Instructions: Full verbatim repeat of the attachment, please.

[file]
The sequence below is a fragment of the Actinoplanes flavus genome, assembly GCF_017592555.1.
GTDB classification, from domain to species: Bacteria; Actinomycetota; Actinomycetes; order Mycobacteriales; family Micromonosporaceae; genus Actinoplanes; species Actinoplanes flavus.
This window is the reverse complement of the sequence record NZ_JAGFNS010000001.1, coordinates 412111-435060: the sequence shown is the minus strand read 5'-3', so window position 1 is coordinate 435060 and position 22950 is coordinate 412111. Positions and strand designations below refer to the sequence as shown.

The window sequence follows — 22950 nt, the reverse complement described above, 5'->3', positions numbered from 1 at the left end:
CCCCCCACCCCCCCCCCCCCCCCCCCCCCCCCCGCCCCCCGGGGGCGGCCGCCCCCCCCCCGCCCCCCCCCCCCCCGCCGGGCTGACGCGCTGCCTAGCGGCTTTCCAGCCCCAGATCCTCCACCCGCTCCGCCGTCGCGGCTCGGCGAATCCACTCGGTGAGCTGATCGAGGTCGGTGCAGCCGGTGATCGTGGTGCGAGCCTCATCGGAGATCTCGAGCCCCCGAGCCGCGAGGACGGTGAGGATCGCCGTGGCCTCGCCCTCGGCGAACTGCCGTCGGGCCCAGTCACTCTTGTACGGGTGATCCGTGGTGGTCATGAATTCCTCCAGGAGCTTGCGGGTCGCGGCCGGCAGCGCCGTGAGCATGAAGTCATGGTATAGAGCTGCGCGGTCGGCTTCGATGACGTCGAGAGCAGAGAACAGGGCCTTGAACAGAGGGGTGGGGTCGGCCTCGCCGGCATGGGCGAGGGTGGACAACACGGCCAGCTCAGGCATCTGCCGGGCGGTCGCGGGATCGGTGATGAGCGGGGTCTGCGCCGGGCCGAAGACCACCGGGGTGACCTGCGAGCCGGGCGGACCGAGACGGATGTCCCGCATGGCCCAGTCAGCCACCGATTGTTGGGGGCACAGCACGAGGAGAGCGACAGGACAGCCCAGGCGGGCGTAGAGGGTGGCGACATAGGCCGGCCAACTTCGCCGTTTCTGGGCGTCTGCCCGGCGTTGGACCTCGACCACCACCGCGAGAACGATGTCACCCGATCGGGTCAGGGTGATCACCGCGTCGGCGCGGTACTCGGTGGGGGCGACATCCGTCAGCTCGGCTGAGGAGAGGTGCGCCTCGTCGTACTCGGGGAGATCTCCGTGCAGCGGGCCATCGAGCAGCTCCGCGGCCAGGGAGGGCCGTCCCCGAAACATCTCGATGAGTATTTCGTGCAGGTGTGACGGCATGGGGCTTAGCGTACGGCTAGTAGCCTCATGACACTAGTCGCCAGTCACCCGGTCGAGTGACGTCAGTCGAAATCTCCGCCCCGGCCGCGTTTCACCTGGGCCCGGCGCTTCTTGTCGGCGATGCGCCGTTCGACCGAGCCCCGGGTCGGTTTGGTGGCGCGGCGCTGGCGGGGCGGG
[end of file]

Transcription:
The sequence below is a fragment of the Actinoplanes flavus genome, assembly GCF_017592555.1.
GTDB classification, from domain to species: Bacteria; Actinomycetota; Actinomycetes; order Mycobacteriales; family Micromonosporaceae; genus Actinoplanes; species Actinoplanes flavus.
This window is the reverse complement of the sequence record NZ_JAGFNS010000001.1, coordinates 412111-435060: the sequence shown is the minus strand read 5'-3', so window position 1 is coordinate 435060 and position 22950 is coordinate 412111. Positions and strand designations below refer to the sequence as shown.

The window sequence follows — 22950 nt, the reverse complement described above, 5'->3', positions numbered from 1 at the left end:
CCCCCCACCCCCCCCCCCCCCCCCCCCCCCCCCGCCCCCCGGGGGCGGCCGCCCCCCCCCCGCCCCCCCCCCCCCCGCCGGGCTGACGCGCTGCCTAGCGGCTTTCCAGCCCCAGATCCTCCACCCGCTCCGCCGTCGCGGCTCGGCGAATCCACTCGGTGAGCTGATCGAGGTCGGTGCAGCCGGTGATCGTGGTGCGAGCCTCATCGGAGATCTCGAGCCCCCGAGCCGCGAGGACGGTGAGGATCGCCGTGGCCTCGCCCTCGGCGAACTGCCGTCGGGCCCAGTCACTCTTGTACGGGTGATCCGTGGTGGTCATGAATTCCTCCAGGAGCTTGCGGGTCGCGGCCGGCAGCGCCGTGAGCATGAAGTCATGGTATAGAGCTGCGCGGTCGGCTTCGATGACGTCGAGAGCAGAGAACAGGGCCTTGAACAGAGGGGTGGGGTCGGCCTCGCCGGCATGGGCGAGGGTGGACAACACGGCCAGCTCAGGCATCTGCCGGGCGGTCGCGGGATCGGTGATGAGCGGGGTCTGCGCCGGGCCGAAGACCACCGGGGTGACCTGCGAGCCGGGCGGACCGAGACGGATGTCCCGCATGGCCCAGTCAGCCACCGATTGTTGGGGGCACAGCACGAGGAGAGCGACAGGACAGCCCAGGCGGGCGTAGAGGGTGGCGACATAGGCCGGCCAACTTCGCCGTTTCTGGGCGTCTGCCCGGCGTTGGACCTCGACCACCACCGCGAGAACGATGTCACCCGATCGGGTCAGGGTGATCACCGCGTCGGCGCGGTACTCGGTGGGGGCGACATCCGTCAGCTCGGCTGAGGAGAGGTGCGCCTCGTCGTACTCGGGGAGATCTCCGTGCAGCGGGCCATCGAGCAGCTCCGCGGCCAGGGAGGGCCGTCCCCGAAACATCTCGATGAGTATTTCGTGCAGGTGTGACGGCATGGGGCTTAGCGTACGGCTAGTAGCCTCATGACACTAGTCGCCAGTCACCCGGTCGAGTGACGTCAGTCGAAATCTCCGCCCCGGCCGCGTTTCACCTGGGCCCGGCGCTTCTTGTCGGCGATGCGCCGTTCGACCGAGCCCCGGGTCGGTTTGGTGGCGCGGCGCTGGCGGGGCGGG